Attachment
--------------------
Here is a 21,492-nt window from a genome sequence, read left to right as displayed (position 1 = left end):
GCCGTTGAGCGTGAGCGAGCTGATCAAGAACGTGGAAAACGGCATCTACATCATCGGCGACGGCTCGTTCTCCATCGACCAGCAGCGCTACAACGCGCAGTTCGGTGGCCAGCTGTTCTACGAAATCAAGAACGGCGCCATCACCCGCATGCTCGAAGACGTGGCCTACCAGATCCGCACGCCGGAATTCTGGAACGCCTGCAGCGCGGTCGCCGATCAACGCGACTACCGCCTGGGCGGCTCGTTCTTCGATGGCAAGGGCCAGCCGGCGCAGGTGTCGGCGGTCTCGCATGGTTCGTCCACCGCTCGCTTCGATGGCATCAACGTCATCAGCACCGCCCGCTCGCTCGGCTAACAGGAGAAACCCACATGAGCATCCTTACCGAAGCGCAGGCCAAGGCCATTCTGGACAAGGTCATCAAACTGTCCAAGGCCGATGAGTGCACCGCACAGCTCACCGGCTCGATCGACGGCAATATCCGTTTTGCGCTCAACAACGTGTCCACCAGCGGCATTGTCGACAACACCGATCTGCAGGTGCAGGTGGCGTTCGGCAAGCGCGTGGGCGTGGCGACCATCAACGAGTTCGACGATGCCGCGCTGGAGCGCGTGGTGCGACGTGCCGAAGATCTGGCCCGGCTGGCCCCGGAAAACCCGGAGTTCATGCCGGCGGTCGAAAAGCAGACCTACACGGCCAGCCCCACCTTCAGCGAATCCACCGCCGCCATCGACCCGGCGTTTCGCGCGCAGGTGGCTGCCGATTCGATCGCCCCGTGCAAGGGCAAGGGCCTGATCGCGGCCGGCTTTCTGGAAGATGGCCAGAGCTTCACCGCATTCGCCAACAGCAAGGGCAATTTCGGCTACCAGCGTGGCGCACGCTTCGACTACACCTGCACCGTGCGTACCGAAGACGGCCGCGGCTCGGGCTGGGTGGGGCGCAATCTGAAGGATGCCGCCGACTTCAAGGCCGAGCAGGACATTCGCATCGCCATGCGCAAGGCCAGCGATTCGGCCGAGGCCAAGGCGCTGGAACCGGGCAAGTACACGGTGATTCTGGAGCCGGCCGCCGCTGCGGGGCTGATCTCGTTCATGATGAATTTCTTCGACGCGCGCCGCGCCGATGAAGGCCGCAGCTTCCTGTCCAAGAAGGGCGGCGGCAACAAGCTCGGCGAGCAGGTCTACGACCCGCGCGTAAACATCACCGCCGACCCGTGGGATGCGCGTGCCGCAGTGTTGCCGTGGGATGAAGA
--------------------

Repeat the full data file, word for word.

Here is a 21,492-nt window from a genome sequence, read left to right as displayed (position 1 = left end):
GCCGTTGAGCGTGAGCGAGCTGATCAAGAACGTGGAAAACGGCATCTACATCATCGGCGACGGCTCGTTCTCCATCGACCAGCAGCGCTACAACGCGCAGTTCGGTGGCCAGCTGTTCTACGAAATCAAGAACGGCGCCATCACCCGCATGCTCGAAGACGTGGCCTACCAGATCCGCACGCCGGAATTCTGGAACGCCTGCAGCGCGGTCGCCGATCAACGCGACTACCGCCTGGGCGGCTCGTTCTTCGATGGCAAGGGCCAGCCGGCGCAGGTGTCGGCGGTCTCGCATGGTTCGTCCACCGCTCGCTTCGATGGCATCAACGTCATCAGCACCGCCCGCTCGCTCGGCTAACAGGAGAAACCCACATGAGCATCCTTACCGAAGCGCAGGCCAAGGCCATTCTGGACAAGGTCATCAAACTGTCCAAGGCCGATGAGTGCACCGCACAGCTCACCGGCTCGATCGACGGCAATATCCGTTTTGCGCTCAACAACGTGTCCACCAGCGGCATTGTCGACAACACCGATCTGCAGGTGCAGGTGGCGTTCGGCAAGCGCGTGGGCGTGGCGACCATCAACGAGTTCGACGATGCCGCGCTGGAGCGCGTGGTGCGACGTGCCGAAGATCTGGCCCGGCTGGCCCCGGAAAACCCGGAGTTCATGCCGGCGGTCGAAAAGCAGACCTACACGGCCAGCCCCACCTTCAGCGAATCCACCGCCGCCATCGACCCGGCGTTTCGCGCGCAGGTGGCTGCCGATTCGATCGCCCCGTGCAAGGGCAAGGGCCTGATCGCGGCCGGCTTTCTGGAAGATGGCCAGAGCTTCACCGCATTCGCCAACAGCAAGGGCAATTTCGGCTACCAGCGTGGCGCACGCTTCGACTACACCTGCACCGTGCGTACCGAAGACGGCCGCGGCTCGGGCTGGGTGGGGCGCAATCTGAAGGATGCCGCCGACTTCAAGGCCGAGCAGGACATTCGCATCGCCATGCGCAAGGCCAGCGATTCGGCCGAGGCCAAGGCGCTGGAACCGGGCAAGTACACGGTGATTCTGGAGCCGGCCGCCGCTGCGGGGCTGATCTCGTTCATGATGAATTTCTTCGACGCGCGCCGCGCCGATGAAGGCCGCAGCTTCCTGTCCAAGAAGGGCGGCGGCAACAAGCTCGGCGAGCAGGTCTACGACCCGCGCGTAAACATCACCGCCGACCCGTGGGATGCGCGTGCCGCAGTGTTGCCGTGGGATGAAGA